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Foreign Direct Investment Should Be Used To Help Create Jobs, Says CEO

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On the heels of an investor convention that saw Jamaica lauded as ripe for foreign direct investment (FDI), the CEO of a regional recruitment service is urging governing bodies, businesses and other groups to ensure that FDI is used to create more jobs for local residents.

“FDI is critical for many Caribbean countries,” said Boll, Caribbean Employment Services Inc. CEO, “but what’s even more important is for that to go back into the local economy in meaningful ways. Namely, it should ensure that citizens and residents are able to secure well-paying, secure jobs so that they can provide for their families and earn a living, allowing them to spend more and stimulate the economy.”

Caribbean Employment Services Inc. is a market-leading digital talent acquisition service that aims to connect the top talent from the Caribbean with hiring managers, HR professionals and decision-makers in companies both within the Caribbean as well as abroad. Further, it aims to provide the region’s jobseekers and those who are already employed with news and resources related to Caribbean labour.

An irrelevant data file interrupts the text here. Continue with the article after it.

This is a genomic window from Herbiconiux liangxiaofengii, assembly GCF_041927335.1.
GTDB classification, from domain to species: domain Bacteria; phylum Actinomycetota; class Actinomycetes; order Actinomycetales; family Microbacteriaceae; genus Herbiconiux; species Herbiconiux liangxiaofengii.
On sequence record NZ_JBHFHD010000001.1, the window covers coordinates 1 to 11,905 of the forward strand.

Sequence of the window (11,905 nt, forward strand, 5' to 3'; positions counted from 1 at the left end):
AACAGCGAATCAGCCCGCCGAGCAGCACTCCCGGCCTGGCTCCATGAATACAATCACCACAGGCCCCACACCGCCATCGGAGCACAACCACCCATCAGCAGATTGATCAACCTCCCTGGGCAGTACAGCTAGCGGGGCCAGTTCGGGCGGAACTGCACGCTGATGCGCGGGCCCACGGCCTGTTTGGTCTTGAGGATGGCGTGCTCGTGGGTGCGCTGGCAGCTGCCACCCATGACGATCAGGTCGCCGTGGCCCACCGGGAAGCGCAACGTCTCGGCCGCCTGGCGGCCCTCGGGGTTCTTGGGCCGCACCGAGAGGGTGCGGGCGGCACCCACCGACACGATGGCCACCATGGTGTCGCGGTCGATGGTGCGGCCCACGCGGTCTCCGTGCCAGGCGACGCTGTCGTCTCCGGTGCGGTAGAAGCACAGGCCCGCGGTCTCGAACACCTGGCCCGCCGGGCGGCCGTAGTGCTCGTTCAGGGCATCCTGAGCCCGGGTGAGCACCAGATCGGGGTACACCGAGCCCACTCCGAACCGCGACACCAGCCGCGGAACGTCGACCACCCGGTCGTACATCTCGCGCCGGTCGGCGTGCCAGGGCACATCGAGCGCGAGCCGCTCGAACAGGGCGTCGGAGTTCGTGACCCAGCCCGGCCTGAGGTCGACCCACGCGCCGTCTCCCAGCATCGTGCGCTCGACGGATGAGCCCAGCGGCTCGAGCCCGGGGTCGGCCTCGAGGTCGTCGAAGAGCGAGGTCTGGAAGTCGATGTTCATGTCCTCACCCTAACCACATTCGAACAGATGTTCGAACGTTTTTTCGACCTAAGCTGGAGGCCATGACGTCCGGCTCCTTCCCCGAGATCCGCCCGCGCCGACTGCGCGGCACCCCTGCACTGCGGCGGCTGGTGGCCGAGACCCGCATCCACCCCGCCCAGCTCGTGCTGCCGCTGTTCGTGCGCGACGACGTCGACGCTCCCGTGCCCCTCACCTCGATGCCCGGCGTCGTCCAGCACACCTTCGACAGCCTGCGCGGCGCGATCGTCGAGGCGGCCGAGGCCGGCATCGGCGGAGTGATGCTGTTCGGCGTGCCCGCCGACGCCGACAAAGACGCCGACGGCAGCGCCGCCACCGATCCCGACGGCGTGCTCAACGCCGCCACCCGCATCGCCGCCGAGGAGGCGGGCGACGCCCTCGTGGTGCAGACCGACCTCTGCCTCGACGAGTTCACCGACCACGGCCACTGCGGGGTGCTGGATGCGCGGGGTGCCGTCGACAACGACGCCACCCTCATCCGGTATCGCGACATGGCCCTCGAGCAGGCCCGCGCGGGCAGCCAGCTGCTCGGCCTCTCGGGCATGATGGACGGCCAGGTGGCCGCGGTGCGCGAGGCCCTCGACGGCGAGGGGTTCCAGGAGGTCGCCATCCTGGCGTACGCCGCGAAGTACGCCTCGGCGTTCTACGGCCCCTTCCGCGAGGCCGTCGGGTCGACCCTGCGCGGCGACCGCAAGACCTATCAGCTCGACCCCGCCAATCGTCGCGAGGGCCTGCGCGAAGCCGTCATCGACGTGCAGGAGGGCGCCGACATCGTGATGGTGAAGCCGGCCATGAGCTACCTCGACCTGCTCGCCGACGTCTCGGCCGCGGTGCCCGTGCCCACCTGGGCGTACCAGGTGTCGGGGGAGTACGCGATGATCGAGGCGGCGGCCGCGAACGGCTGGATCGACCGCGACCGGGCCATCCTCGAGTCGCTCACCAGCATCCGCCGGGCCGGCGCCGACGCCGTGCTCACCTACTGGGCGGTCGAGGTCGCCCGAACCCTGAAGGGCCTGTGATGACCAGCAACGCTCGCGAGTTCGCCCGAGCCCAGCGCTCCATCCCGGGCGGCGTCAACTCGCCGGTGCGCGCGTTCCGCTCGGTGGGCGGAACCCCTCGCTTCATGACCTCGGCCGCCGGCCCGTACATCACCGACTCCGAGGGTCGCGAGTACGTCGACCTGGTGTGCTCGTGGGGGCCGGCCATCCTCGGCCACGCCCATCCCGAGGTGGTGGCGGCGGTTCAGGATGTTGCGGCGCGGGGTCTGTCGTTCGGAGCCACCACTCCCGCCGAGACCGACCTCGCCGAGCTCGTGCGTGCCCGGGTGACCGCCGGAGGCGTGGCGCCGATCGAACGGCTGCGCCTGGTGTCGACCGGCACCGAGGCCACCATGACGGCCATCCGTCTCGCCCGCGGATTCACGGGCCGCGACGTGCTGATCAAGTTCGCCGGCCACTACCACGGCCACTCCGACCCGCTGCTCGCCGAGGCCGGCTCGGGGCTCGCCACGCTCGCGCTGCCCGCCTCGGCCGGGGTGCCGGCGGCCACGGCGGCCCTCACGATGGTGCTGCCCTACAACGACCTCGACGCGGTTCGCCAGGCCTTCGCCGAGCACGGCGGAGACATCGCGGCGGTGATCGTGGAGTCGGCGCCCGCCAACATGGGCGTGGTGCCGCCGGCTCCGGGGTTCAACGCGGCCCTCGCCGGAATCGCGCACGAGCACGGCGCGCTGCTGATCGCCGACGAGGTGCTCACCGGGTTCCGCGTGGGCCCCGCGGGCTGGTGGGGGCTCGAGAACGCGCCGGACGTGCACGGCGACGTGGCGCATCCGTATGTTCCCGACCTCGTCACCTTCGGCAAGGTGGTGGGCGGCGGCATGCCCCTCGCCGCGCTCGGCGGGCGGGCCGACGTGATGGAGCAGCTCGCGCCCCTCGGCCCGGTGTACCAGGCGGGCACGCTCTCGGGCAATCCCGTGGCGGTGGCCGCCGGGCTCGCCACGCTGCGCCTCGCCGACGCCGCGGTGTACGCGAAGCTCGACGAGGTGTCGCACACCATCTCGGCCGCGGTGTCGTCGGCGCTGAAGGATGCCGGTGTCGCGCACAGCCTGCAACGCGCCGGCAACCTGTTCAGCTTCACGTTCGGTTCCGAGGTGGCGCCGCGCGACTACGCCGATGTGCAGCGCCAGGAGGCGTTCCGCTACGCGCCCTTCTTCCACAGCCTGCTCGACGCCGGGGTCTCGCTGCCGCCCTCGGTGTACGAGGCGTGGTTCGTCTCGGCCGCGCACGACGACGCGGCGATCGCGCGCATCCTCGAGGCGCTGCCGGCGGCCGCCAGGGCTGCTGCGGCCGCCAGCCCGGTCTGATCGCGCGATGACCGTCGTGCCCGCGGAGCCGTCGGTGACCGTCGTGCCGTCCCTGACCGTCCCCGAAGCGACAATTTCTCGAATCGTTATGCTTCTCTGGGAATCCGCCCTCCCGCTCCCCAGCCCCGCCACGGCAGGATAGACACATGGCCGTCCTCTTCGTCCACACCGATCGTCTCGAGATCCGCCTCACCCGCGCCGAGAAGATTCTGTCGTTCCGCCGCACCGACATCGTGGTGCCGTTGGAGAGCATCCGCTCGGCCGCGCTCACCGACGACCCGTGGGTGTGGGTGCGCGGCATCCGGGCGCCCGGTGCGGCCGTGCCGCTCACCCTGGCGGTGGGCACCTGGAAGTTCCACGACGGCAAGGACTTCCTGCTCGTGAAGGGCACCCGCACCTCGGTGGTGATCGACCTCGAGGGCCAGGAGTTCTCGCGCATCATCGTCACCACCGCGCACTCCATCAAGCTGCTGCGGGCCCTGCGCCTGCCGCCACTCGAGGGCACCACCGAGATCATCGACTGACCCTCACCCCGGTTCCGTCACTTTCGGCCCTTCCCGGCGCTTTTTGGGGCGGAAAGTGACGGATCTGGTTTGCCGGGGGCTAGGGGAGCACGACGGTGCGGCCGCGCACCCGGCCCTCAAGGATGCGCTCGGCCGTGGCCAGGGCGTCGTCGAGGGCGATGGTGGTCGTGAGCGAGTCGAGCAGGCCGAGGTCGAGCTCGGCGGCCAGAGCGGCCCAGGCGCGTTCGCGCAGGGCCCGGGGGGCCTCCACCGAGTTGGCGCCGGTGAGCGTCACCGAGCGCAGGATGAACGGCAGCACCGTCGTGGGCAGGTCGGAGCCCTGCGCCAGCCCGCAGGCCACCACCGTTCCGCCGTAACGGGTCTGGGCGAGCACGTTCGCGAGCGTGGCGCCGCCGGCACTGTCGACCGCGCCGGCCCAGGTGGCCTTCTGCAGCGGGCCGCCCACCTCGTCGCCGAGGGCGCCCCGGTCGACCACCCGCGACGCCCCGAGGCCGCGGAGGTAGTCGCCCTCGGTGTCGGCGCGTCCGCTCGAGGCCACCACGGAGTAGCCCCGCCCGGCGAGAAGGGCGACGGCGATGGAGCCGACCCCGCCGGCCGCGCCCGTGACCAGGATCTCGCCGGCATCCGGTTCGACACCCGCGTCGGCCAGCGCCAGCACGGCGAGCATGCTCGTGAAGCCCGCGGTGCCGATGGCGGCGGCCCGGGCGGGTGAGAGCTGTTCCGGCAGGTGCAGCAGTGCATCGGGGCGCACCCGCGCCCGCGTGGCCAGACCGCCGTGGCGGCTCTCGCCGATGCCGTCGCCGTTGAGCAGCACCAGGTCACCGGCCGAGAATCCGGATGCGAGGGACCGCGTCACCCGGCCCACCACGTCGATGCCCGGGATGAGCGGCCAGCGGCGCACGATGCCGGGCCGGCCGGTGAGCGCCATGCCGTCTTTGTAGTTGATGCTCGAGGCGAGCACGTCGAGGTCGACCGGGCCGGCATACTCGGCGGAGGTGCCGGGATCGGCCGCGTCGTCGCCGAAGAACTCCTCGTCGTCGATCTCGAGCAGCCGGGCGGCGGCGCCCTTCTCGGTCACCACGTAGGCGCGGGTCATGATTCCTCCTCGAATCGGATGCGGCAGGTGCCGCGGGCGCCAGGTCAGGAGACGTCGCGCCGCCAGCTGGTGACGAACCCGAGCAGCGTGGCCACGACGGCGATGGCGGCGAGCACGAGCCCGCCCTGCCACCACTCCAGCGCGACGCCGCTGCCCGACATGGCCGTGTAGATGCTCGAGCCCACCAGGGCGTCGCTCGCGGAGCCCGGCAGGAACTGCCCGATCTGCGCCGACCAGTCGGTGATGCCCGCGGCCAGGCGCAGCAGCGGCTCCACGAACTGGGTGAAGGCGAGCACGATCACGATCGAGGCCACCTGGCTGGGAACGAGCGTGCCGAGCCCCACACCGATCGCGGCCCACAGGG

Boll continued, “In any small island developing state, FDI shouldn’t just line the pockets of an unknown businessperson and then stop there. Ideally, it should empower small and medium-sized businesses (SMEs), among other initiatives, as data has shown that, in the Caribbean, these businesses and respective governments are collectively the largest employers.”

The CEO was referring to a report by the Inter-American Development Bank (IDB), which asserted that strengthening SMEs will directly lead to more jobs in the Caribbean. That same report found that SMEs generate as much as 80 percent of jobs in Jamaica specifically, “thereby contributing significantly to the country’s GDP, poverty alleviation, female employment and social stability”.

“If FDI is used to support development and economic growth,” said Boll, “economies will prosper and jobs will naturally follow. One would think that this should be an ideal end goal throughout the Caribbean region, which is suffering from extreme levels of job informality.”

The United Nations Economic Commission for Latin America and the Caribbean (ECLAC) recently found that informal jobs jumped by as much as 70 percent in the region as a result of the economic devastation of the COVID-19 pandemic. Job informality fosters heightened vulnerability, noted the Caribbean Employment Services Inc. CEO, whereas an expansion of jobs through FDI could help to remedy the issue.

SOURCE: Caribbean Employment Services Inc.

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